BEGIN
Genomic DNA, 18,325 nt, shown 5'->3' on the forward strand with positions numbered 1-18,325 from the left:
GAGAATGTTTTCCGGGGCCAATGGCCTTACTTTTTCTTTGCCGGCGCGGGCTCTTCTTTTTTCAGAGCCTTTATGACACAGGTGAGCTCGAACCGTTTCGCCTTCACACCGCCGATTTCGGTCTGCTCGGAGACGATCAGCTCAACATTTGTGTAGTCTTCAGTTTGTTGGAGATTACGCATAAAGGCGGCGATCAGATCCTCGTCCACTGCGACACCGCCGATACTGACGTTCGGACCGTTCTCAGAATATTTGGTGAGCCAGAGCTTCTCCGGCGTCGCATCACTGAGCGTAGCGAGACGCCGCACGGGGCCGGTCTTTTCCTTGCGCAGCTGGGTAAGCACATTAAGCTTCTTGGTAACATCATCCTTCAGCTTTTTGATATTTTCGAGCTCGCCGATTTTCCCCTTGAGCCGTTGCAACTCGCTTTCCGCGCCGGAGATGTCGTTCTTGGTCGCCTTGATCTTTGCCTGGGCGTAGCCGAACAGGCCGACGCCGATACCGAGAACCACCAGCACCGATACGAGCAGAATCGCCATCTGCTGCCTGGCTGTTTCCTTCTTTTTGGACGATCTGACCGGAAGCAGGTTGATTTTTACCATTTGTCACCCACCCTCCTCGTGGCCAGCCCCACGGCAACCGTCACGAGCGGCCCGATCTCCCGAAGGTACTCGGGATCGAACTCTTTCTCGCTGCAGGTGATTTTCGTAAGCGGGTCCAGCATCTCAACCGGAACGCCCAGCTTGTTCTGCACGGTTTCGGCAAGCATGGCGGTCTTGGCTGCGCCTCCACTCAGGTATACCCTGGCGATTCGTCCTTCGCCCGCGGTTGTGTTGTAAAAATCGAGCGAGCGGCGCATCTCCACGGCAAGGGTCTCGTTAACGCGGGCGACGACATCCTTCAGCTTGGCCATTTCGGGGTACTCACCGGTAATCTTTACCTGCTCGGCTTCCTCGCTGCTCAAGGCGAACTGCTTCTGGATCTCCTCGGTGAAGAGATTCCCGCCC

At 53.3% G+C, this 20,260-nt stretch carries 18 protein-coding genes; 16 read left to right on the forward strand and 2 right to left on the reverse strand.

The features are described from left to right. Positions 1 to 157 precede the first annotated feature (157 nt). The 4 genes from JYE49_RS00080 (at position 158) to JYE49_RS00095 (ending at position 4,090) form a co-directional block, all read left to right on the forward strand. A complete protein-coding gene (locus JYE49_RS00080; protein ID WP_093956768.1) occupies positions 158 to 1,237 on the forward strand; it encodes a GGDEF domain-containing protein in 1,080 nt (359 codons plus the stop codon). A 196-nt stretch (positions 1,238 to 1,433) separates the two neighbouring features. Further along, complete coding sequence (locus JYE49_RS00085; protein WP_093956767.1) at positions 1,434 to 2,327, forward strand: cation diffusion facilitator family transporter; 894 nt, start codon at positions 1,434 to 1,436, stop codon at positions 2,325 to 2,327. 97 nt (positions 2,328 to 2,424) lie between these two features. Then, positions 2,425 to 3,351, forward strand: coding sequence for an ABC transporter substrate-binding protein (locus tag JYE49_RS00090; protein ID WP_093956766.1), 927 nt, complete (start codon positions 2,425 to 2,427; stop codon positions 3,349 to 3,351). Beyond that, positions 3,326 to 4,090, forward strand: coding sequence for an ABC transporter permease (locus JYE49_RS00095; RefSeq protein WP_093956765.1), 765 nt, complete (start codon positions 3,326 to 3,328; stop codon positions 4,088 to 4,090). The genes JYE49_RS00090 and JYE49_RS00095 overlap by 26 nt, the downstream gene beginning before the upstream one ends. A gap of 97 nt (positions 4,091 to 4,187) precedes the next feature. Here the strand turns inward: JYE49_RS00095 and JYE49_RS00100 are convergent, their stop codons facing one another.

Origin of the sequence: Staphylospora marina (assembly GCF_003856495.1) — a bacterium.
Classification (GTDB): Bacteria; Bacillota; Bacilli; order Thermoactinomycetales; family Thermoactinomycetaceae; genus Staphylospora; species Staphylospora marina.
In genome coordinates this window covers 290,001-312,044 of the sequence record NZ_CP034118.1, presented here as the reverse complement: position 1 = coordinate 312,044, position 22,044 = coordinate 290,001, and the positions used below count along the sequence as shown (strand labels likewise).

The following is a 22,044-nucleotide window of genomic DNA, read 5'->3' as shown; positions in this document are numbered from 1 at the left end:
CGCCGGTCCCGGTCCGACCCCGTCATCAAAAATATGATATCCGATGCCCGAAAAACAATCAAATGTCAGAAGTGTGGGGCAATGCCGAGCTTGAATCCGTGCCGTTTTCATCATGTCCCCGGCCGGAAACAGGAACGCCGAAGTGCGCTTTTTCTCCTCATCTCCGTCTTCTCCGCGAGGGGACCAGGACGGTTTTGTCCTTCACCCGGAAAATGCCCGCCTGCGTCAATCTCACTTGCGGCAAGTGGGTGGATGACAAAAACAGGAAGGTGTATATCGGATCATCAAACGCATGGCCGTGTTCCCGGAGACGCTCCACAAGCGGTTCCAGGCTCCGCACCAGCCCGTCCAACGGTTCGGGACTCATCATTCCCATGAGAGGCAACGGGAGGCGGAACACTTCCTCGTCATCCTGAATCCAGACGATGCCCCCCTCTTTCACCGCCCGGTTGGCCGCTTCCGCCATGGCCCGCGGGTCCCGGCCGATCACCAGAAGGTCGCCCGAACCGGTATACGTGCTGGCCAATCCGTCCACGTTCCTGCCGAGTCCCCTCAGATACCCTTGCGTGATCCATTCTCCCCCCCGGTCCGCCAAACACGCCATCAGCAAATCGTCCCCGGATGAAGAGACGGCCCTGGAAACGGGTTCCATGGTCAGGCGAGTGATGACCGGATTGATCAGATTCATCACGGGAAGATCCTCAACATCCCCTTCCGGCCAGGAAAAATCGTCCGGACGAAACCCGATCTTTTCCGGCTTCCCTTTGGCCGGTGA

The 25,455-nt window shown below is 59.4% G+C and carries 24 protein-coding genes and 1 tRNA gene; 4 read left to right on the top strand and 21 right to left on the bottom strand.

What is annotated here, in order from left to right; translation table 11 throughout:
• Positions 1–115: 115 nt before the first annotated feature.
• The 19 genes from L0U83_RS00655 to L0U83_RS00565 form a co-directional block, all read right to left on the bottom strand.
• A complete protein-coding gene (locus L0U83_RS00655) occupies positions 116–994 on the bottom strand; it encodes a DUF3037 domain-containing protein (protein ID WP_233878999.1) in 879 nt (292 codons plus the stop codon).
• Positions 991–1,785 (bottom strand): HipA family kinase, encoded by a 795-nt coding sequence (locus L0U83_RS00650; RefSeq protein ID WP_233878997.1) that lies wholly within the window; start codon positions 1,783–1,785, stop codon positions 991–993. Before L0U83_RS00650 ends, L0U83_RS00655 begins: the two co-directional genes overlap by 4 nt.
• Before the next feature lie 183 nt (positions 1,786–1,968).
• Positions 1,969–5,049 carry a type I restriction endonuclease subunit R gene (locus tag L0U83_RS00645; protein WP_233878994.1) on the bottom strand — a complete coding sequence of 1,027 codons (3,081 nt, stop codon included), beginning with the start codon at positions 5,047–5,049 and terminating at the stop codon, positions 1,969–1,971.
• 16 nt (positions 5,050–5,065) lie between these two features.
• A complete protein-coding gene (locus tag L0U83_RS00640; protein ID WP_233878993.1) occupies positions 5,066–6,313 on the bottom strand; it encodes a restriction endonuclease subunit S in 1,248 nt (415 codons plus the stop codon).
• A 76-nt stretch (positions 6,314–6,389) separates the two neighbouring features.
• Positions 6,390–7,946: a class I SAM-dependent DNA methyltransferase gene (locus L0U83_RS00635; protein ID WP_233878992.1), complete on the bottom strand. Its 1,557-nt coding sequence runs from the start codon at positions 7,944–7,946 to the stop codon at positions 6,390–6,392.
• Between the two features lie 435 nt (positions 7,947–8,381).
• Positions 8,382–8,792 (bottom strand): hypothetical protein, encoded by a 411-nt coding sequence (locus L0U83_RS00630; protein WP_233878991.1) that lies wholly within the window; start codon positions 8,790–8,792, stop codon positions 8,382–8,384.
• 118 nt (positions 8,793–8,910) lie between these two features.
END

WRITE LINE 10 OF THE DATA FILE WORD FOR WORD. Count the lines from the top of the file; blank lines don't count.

The 25,455-nt window shown below is 59.4% G+C and carries 24 protein-coding genes and 1 tRNA gene; 4 read left to right on the top strand and 21 right to left on the bottom strand.